Sauté onions, leeks and celery in a pot until translucent. Add vegetables of your choice such as potatoes, carrots, parsnips, turnips, cabbage and mushrooms. Add water if necessary. Cook until vegetables are ready.
Add salt to taste.
Notes: In my regular chicken soup, I use onions, leeks, carrots, potatoes as the vegetables. I may have prepared the broth beforehand with chicken bones. I add thyme, bay leaves, black pepper and of course garlic. I add garlic at the beginning of the preparation and at the end before serving. Thyme and bay leaves help with sinus and lung congestion. I may serve the soup with chopped parsley or cilantro and a squirt of lemon. Lemon brings out a lot of flavor in soups if added at the end. Parsley and cilantro are detoxifying for blood.
This is the basis for a wide variety of soups I ate on a daily basis while living in Belgium. They eat soup every day.
- 2 large leeks
- 1 medium onion
- 2 medium potatoes
- 8 – 10 cups of water or broth of your choice
- 2 tbl. olive oil
Cut green section off of leeks. Clean leeks by splitting down the center and run under water to wash off any soil. Chop up leeks and onion. Sauté leeks and onions in a pot until translucent. If you want, you can peel potatoes or not. Dice up the potatoes and add to the pot. Add water or broth of your choice. Bring to a boil and simmer until potatoes are cooked through about 15 minutes. Remove from heat and blend the soup until smooth. Add salt to taste.
CARROT & PARSNIP SOUP
You can substitute carrots, parsnips for the leeks for a carrot and parsnip soup. Carrots benefit the intestines and help with intestinal absorption. They are also beneficial to the lungs helping with cough.
You can substitute tomatoes for the leeks. I generally find that in season tomatoes are the best. If not, I might use 2 bay leaves and 4 garlic cloves. Tomatoes nourish Yin and fluids.
You can use celery stalks and celeriac root. I use the celeriac root to thicken the soup instead of potatoes. I also like to use the celery leaves instead of the stalks. Chinese celery is more bitter and helps to reduce heat conditions. It has been used to reduce hypertension.
Notes: Many vegetables can be cooked this way. The recipe remains the same. You can add other ingredients to the soup. What I have found is that using the freshest vegetables and not overcooking brings out the best flavor. You will not need to add much to any of these soup variations.
Making mushroom soup is a bit different. Flour is used to make a roux to thicken the soup instead of potatoes. You can thicken the soup with gluten free options such as potato starch. This is my mushroom soup that I have been making for years. It is a favorite of many guests.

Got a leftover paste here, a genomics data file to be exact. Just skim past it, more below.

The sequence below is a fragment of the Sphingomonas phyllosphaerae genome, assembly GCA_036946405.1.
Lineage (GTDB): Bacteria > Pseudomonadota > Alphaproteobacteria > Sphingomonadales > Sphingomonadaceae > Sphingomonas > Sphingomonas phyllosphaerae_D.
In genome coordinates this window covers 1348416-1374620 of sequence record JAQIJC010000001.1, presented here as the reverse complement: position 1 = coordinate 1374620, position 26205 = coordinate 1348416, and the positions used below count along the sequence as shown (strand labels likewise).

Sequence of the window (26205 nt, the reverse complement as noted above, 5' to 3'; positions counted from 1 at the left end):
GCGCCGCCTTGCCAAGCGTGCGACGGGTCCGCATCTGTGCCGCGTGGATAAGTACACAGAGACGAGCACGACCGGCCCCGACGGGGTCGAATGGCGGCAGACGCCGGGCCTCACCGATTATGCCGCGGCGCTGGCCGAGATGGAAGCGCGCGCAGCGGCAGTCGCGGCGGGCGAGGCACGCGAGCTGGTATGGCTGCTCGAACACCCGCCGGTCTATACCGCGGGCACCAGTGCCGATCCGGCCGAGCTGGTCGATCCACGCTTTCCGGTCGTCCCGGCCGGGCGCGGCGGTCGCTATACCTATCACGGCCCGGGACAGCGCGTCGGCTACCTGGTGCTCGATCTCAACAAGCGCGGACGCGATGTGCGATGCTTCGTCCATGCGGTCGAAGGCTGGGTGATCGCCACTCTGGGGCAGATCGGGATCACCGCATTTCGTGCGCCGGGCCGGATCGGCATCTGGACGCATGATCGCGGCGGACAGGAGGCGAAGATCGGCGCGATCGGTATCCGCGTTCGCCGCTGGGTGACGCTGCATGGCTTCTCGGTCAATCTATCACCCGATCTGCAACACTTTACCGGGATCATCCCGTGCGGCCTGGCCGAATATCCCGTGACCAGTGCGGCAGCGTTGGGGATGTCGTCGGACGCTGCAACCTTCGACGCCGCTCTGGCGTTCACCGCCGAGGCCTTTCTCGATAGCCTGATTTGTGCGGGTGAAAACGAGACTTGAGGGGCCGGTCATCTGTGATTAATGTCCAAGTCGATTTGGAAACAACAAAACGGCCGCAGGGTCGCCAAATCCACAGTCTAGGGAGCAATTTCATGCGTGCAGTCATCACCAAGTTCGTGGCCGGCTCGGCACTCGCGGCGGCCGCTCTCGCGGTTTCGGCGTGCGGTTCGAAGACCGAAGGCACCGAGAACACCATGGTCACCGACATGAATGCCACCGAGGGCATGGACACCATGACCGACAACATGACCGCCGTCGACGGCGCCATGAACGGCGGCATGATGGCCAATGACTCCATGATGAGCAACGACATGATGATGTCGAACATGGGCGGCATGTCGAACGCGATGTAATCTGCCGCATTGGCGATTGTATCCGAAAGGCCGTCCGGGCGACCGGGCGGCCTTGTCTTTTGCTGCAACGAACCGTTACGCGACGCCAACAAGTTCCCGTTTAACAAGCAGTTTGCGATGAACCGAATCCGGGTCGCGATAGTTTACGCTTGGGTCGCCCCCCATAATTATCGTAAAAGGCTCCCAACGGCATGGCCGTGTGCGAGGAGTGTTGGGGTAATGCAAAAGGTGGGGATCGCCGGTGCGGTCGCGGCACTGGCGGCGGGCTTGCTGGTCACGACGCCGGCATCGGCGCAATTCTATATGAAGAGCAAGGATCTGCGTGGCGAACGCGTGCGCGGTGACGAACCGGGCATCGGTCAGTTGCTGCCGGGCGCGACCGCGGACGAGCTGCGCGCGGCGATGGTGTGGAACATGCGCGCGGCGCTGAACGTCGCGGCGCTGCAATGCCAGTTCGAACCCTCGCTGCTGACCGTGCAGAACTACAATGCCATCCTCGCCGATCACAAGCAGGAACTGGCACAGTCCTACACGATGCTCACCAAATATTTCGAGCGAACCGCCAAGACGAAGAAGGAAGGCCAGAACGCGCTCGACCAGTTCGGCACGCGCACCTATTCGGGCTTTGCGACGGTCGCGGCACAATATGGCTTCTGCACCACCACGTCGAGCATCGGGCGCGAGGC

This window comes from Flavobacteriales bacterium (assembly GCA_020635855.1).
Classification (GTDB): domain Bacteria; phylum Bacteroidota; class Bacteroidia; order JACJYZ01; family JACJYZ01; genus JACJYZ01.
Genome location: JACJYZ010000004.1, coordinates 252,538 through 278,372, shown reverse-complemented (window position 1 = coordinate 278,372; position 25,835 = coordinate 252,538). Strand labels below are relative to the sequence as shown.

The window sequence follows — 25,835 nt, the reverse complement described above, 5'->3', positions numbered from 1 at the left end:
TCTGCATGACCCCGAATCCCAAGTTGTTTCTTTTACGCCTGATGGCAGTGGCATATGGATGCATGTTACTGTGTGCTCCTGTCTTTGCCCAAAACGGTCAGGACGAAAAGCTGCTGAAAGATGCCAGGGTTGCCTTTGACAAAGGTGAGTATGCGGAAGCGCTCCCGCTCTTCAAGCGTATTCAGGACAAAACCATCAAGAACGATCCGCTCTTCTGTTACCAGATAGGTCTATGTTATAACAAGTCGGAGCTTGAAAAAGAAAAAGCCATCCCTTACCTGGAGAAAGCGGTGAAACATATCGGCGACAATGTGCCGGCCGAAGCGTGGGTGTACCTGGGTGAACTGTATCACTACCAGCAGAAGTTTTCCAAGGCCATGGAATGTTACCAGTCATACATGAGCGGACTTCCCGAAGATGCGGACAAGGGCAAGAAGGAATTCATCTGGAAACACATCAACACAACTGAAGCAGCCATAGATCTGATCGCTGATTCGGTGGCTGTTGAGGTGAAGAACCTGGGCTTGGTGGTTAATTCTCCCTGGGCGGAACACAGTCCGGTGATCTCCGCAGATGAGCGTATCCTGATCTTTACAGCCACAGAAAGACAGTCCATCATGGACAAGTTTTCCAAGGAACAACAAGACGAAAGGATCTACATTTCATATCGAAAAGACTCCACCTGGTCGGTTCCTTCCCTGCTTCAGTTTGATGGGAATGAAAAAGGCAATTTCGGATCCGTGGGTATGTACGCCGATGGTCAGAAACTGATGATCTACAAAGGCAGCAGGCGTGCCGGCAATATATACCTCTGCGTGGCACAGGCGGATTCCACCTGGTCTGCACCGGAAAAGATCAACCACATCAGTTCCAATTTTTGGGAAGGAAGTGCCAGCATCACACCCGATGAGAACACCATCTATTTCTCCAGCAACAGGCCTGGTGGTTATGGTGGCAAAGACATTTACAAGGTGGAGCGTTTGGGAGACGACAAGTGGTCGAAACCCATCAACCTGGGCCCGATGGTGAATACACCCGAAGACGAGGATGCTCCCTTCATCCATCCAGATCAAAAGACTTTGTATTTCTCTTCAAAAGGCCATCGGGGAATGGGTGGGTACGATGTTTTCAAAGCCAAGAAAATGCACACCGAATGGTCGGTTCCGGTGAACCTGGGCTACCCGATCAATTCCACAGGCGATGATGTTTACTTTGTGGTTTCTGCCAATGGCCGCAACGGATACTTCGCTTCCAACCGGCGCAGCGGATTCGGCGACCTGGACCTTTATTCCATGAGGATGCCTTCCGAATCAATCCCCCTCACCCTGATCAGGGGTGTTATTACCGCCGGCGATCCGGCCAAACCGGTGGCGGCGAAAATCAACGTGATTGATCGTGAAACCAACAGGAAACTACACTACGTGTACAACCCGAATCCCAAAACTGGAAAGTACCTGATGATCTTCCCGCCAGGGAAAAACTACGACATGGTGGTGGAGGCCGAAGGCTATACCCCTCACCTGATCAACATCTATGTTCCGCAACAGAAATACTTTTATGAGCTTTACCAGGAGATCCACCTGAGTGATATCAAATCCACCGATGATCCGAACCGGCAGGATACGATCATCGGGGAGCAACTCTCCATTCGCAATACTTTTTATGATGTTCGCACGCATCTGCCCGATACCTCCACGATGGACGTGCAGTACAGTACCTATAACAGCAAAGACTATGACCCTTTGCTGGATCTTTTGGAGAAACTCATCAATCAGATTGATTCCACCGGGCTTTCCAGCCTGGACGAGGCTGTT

- 1 lb. mushrooms of your choice
- 10 dried shitake mushrooms
- 1 medium onion
- 2 celery stalks
- 2 tbl. flour or potato starch
- 2 tsp. dried thyme
- 2 bay leaves
- 2 cups of water to rehydrate shitake mushrooms
- 6 – 8 cups of water or broth of your choice
- 1/2 lemon
- 2 tbl. olive oil
Bring water to a boil. Add dried shitake mushrooms to rehydrate. Wait until softened about 10 minutes. Drain liquid. Be sure to keep the dark mushroom infused liquid. It will be added to the liquid of the soup. Slice up the mushrooms. If the center stem is still too hard, you can discard or keep for use in other stocks.
Chop up onion and celery. Sauté onions and celery in a pot until they soften. They do not have to be translucent. The onions will continue to cook when you add the mushrooms. Add the fresh mushrooms and continue the sauté until they soften and reduce. Add If using flour, add towards the end of the sauté. Add water or broth of your choice. Bring to a boil and simmer for about 15 minutes. If you are using potato starch, add at the end and stir as it will thicken the soup. Remove the bay leaves. Blend the soup until smooth. Add salt, pepper and fresh lemon juice to taste.
Note: Thyme and bay leaf help to break up phlegm. In the south of France, they told me to use fresh thyme and rosemary in a steam inhalation for congestion and phlegm. I have used even dried thyme and rosemary for steam inhalations.
Ken Glowacki, DACM, LAc, is a full-time faculty member and clinical supervisor at NUNM. He actively uses Chinese medicinal principles in cooking as well as giving dietary advice to patients. He uses a variety of treatment modalities including acupuncture, Chinese herbs, essential oils and bodywork.
He loves to take long walks with his dog, hike, garden, travel, and cook and share meals together with family and friends (when not social distancing).